A Farm in Normandy and the Return to the Farm Robert Henrey

ISBN: 9781443721288

Published: November 4th 2008


412 pages


A Farm in Normandy and the Return to the Farm  by  Robert Henrey

A Farm in Normandy and the Return to the Farm by Robert Henrey
November 4th 2008 | Hardcover | PDF, EPUB, FB2, DjVu, AUDIO, mp3, ZIP | 412 pages | ISBN: 9781443721288 | 9.49 Mb

A FARM IN NORMANDY AND THE RETURN TO THE FARM by MRS ROBERT HENREY. A Farm in Normandy and The Return to the Farm are here published in one volume. The first was written after my flight from France in 1940 the second in the full joy of my reunion with my mother and the Norman soil at the end of the war. Originally pro duced under the pseudonym Robert Henrey they now appear in feminine form to take their rightful pkce amongst my other works.

MADELEINE HENREY. LONDON. A FARM IN NORMANDY. The characters in this autobiography are real people, each bearing bis or her own name. I HAD often wished to buy a house in France It nearly happened at Christmas during a weeks holiday at Monte Carlo. One morning we had climbed up to La Turbie perched high above the principality and followed the road that is built in the flank of the mountain and leads to Mentone. Suddenly we came upon a house with a red roof and blue shutters clinging like a toy to the rock.

But it was not the house that I noticed first. Tangerine-trees dipped their golden fruit over the side of the low white wall. I wanted that place the moment I saw it. I wanted it for the birds-eye view over Monte Carlo and away over the deep blue Mediterranean that I would have had at breakfast while drinking my coffee on the terrace under the multi-coloured sunshade.

We were greeted by the barking of a dog and the smile of a woman in the early fifties, whose lips were scarlet and whose hair was dyed the colour of golden com. She must have been pretty in her youth, and from her conversation, studded with quotations from Racine, we guessed that she was an actress. She explained Im obliged to sell this house, as well as my flat in Paris family troubles, dont you knowl We visited the rooms and inspected the garden, built in twenty or more tiers against the flank of the mountain, each bordered with olive-and eucalyptus-trees and trellised vines, aad at the end of each tier was a tap with a hose in order to water morning and night.

I then owned, and I was ready to spend all this money, the total savings of a young married woman, on this Paradise, if the price was within my means. How much I asked breathlessly. Didnt the estate agent tell you she queried. Fm asking 100,000 francs I made a rapid calculation, and it seemed to me that at the rate of exchange I would even have a trifle to spare. I was yet to learn that French law called for a state purchase tax of nearly thirty per cent. For the next three days I interviewed lawyers and bank managers in an attempt to deal, but in the end I discovered that I had not quite enough, and this flaxen-haired woman proved hard when it came to splitting francs.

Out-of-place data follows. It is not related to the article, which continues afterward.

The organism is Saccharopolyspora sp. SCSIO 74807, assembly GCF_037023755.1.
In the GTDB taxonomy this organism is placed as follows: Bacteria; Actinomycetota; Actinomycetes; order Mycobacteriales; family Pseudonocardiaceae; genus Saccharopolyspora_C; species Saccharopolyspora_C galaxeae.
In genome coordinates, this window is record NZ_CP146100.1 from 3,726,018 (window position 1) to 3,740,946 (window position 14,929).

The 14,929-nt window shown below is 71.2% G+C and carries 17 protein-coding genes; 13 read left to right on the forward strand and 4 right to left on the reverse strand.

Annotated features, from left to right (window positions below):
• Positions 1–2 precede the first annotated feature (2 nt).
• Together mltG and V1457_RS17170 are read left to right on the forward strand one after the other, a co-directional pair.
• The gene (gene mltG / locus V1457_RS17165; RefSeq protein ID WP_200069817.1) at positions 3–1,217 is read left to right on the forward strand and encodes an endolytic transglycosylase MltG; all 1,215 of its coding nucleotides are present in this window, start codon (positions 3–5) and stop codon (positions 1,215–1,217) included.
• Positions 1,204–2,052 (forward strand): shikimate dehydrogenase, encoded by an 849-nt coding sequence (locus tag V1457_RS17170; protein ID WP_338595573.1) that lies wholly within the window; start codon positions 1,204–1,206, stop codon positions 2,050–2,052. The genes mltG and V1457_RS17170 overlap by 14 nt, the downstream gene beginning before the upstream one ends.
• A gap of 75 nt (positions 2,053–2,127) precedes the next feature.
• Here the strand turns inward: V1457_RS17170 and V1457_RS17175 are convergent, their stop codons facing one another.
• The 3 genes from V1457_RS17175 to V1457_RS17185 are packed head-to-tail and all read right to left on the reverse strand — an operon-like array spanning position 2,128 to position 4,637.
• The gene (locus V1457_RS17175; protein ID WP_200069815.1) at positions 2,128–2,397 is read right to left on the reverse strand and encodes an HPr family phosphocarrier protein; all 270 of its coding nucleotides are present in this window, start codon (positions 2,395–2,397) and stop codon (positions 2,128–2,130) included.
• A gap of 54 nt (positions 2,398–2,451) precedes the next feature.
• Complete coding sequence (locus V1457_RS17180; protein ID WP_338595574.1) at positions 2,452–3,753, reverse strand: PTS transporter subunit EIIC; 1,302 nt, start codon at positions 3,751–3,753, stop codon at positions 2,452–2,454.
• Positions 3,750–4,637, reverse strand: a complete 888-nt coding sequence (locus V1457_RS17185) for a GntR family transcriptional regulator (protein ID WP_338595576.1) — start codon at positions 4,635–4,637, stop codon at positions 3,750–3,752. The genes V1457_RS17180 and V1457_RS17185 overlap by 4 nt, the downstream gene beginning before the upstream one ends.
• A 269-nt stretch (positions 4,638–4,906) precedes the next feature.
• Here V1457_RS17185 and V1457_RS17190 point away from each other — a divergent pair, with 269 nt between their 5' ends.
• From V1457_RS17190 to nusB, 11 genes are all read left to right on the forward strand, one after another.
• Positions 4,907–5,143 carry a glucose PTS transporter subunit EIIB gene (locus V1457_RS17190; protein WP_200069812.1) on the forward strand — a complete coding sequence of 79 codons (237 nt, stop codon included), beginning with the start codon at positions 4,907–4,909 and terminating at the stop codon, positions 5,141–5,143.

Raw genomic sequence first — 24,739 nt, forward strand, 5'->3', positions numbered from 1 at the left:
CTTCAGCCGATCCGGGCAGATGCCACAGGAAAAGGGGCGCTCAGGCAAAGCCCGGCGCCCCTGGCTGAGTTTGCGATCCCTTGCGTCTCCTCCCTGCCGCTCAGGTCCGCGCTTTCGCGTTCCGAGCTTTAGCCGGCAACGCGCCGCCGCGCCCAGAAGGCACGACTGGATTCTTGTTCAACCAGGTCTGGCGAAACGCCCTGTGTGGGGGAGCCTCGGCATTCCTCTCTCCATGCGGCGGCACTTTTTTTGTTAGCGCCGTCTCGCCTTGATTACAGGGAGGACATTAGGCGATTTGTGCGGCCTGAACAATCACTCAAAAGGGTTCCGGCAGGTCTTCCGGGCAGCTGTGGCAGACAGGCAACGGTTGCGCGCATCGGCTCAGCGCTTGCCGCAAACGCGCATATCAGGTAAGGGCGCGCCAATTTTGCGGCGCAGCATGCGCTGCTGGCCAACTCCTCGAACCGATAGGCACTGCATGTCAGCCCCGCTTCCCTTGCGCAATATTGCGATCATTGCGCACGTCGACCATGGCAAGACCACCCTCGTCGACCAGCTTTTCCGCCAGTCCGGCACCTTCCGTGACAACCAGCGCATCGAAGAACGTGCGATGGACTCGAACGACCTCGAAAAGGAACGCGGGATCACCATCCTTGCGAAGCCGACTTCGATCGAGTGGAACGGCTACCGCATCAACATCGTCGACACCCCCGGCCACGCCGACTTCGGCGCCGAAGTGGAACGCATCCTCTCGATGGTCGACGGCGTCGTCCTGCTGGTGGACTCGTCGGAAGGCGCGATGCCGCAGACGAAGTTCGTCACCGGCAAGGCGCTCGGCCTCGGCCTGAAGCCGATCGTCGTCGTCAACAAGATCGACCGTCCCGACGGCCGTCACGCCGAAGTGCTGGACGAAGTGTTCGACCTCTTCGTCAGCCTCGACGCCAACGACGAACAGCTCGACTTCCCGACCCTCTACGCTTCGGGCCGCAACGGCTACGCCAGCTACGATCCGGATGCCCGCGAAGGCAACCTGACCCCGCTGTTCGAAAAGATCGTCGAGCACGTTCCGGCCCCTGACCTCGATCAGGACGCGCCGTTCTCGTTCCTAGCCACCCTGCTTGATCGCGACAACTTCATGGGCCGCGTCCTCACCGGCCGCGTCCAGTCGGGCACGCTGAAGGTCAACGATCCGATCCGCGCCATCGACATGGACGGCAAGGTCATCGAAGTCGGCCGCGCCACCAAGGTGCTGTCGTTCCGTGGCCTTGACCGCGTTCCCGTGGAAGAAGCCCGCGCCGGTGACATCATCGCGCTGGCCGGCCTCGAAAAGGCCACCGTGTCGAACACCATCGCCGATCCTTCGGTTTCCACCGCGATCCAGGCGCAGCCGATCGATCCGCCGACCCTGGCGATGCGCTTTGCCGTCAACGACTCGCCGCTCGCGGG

I went back to the house each day for the remainder of the week, and each time gazed across the bay towards Italy, dreaming that the place was mine We left Monte Carlo without buying the house, and for the first few weeks I often thought of the terraced garden and the exotic flowers that grew so easily in the torrid sunshine and, closing my eyes, I could see again the tangerines that were there for the picking, and the little white garage on the other side of the road, set like a jewel in a lemon grove.

But as time went on I forgot the house, only to realize how unwise I would have been to sink all my savings in a place over twenty hours by train from London. The winter passed and spring came, and at Whitsun my mind had unconsciously worked out another plan. It was not only distance that had blunted my regret for the house at Roquebtune. I dreamed of being a young woman with a faarn of her own.

I needed an orchard, a kitchen garden, cows, and chickens....

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